Jaipur Literature Festival 2018: From speakers' list to schedule, your guide to the 11th edition

Ten years on, once again, it’s time for literature to take centre stage in a wintry Jaipur.

The city will host the eleventh edition of the Zee Jaipur Literature Festival at the Diggi Palace in the coming days with a diverse set of sessions and speakers scheduled to make an appearance. From the bestselling authors to the new kids on the block to the knighted playwrights and literary giants, the five-day festival from 25-29 January has it pretty much all covered. And it won’t be just “literature”, the sprawling (although quite crowded at times) venue will also be home to a number of scientists, historians, artists, journalists, economist, filmmakers, among many others. A true kaleidoscope of all your childhood dream professions.

Among those headlining the festival this year will be Michael Ondaatje (The English Patient), Tom Stoppard (Rosencrantz and Guildenstern Are Dead, Shakespeare in Love), Helen Fielding (Bridget Jones series), Amy Tan (The Joy Luck Club, The Bonesetter's Daughter), Kathy Reichs (Temperance Brennan series) and Julia Donaldson (The Gruffalo, Room on the Broom). The former President of Afghanistan Hamid Karzai will also be in the attendance.

Scenes from the Zee Jaipur Literature Festival 2018, just a day before it is due to star on 25 January. Photo courtesy Facebook/@JaiputLitFestOfficial

Scenes from the Zee Jaipur Literature Festival 2018, just a day before it is due to star on 25 January. Photo courtesy Facebook/@JaiputLitFestOfficial

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The festival is set to feature nearly 200 sessions spanning a multitude of themes across genres. Prose, poetry, fiction, non-fiction, politics, world affairs, satire, travel, science, myths and so on — chances are, if you show up, you will find something to stimulate your intellect. Although the majority of the exchanges are in English, there will be sessions in Hindi as well.

Apart from the above mentioned, some of the notables among a lengthy line-up include:

— Adam Nicolson (God's Secretaries, Sea Room)
— Adrian Levy (journalist, author The Siege, The Meadow)
— Alexandra Harris (literary critic, art historian, author Romantic Moderns)
— Alia Malek (journalist, author The Home That Was Our Country: A Memoir of Syria)
— Amin Jaffer (curator Victoria and Albert Museum, author Made for Maharajas, Luxury Goods from India)
— Amitava Kumar (A Matter of Rats, Husband Of A Fanatic)
— Anna Funder (Stasiland)
—Anthony Horowitz (Alex Rider series)
— Christophe Jaffrelot (political scientist, author The Pakistan Paradox, Dr Ambedkar and Untouchability)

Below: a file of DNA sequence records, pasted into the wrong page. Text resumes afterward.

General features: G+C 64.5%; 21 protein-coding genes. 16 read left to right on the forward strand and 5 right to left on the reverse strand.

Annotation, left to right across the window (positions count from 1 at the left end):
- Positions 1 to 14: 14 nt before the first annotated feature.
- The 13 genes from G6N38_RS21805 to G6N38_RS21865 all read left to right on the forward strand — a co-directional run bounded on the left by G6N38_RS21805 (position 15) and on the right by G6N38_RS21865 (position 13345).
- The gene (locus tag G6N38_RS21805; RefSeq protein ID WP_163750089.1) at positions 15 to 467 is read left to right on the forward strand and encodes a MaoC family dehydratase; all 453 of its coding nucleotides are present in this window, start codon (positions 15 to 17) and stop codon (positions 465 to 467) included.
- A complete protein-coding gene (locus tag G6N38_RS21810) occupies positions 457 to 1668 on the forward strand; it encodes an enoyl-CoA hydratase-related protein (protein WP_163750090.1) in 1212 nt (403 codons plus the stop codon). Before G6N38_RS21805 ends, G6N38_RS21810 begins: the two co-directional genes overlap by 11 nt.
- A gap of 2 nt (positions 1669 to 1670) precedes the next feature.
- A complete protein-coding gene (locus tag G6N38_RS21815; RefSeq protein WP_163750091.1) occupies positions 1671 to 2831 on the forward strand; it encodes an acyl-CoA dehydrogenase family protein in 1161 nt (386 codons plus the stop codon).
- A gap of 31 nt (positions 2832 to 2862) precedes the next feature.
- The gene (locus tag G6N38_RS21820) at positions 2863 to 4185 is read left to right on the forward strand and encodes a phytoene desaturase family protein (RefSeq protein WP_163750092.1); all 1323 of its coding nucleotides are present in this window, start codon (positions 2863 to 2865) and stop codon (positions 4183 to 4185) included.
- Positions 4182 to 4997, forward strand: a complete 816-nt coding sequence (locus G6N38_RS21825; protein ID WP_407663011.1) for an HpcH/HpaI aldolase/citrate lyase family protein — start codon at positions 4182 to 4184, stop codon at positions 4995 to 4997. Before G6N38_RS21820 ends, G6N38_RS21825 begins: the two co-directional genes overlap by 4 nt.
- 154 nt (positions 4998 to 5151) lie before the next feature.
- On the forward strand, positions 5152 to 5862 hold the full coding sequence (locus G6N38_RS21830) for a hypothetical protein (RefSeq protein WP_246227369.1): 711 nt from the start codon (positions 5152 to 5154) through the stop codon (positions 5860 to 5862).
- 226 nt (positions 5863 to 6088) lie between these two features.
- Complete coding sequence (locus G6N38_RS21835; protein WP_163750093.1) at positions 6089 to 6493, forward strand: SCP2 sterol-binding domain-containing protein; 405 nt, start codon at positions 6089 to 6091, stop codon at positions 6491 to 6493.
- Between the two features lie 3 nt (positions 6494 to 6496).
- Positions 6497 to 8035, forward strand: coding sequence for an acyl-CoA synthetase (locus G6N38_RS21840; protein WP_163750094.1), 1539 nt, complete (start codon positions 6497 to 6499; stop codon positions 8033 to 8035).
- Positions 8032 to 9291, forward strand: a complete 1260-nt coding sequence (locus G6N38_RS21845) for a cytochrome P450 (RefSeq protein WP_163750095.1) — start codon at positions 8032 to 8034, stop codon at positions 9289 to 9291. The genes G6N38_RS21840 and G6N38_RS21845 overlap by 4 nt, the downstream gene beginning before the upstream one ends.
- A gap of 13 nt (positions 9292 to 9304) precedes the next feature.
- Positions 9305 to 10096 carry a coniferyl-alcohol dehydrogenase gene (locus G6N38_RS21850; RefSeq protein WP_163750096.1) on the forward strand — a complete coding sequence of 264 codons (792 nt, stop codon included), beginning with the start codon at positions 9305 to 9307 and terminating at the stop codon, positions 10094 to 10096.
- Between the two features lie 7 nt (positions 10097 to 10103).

— Dan Jones (historian, journalist, author The Plantagenets, The Wars of the Roses)
— David McWilliams (economist, broadcaster, author The Pope's Children, The Generation Game)
— Diarmaid MacCulloch (historian, author A History of Christianity, The Reformation)
— Gurcharan Das (India Unbound, The Difficulty of Being Good)
— Homi K Bhabha (professor, author The Location of Culture, Nation and Narration)
— Janice Pariat (Boats on Land, Seahorse)
— John Freeman (literary critic, author Tales of Two Americas, The Tyranny of E-mail)
— Justin Rowlatt (journalist)
— Kiran Nagarkar (Ravan & Eddie, Cuckold)
— Lisa Randall (theoretical physicist, author Warped Passages, Knocking on Heaven's Door)
— Manu Joseph (journalist, author The Illicit Happiness of Other People, Serious Men)
— Marina Warner (historian, mythographer, author From the Beast to the Blonde, Once Upon a Time)
— Markiyan Kamysh (Oformland)
— Michael Buckley (Sisters Grimm series)
— Milan Vaishnav (When Crime Pays)
— Mira Nair (filmmaker)
— Muhammad Yunus (social entrepreneur, economist, author Banker to the Poor, Creating a World Without Poverty)
— Nayantara Sahgal (Rich Like Us, Indira Gandhi)
— Nicky Arscott (poet, illustrator)
— Norman Ohler (Blitzed: Drugs in Nazi Germany)
— Palagummi Sainath (journalist, founder-editor of the People's Archive of Rural India)
— Paola Antonelli (curator, author Humble Masterpieces)
— Patrick French (historian, author India: A Portrait, The World Is What It Is)
— Peter Bergen (journalist, author United States of Jihad)
— Philip Norman (journalist, author John Lennon: The Life, Shout!)
— Pico Iyer (The Art of Stillness, Video Night in Kathmandu)
— Rabih Alameddine (An Unnecessary Woman, The Hakawati)
— Redmond O'Hanlon (scholar, author Into the Heart of Borneo, No Mercy)
— Sandip Roy (journalist, author Don't Let Him Know)
— Snigdha Poonam (journalist, author Dreamers)
— Susan Abulhawa (Mornings in Jenin, The Blue Between Sky and Water)
— Victor Sebestyen (Revolution 1989, Twelve Days)

You can check out the this year’s line-up in its entirety here.

Spread across seven venues inside the Diggi (Charbagh, Front Lawn, Mughal Tent, Baithak, Durbar Hall, Samvad and Haveli), each day will kick off at 9.15 in the morning with a music performance, with the sessions commencing at 10 am.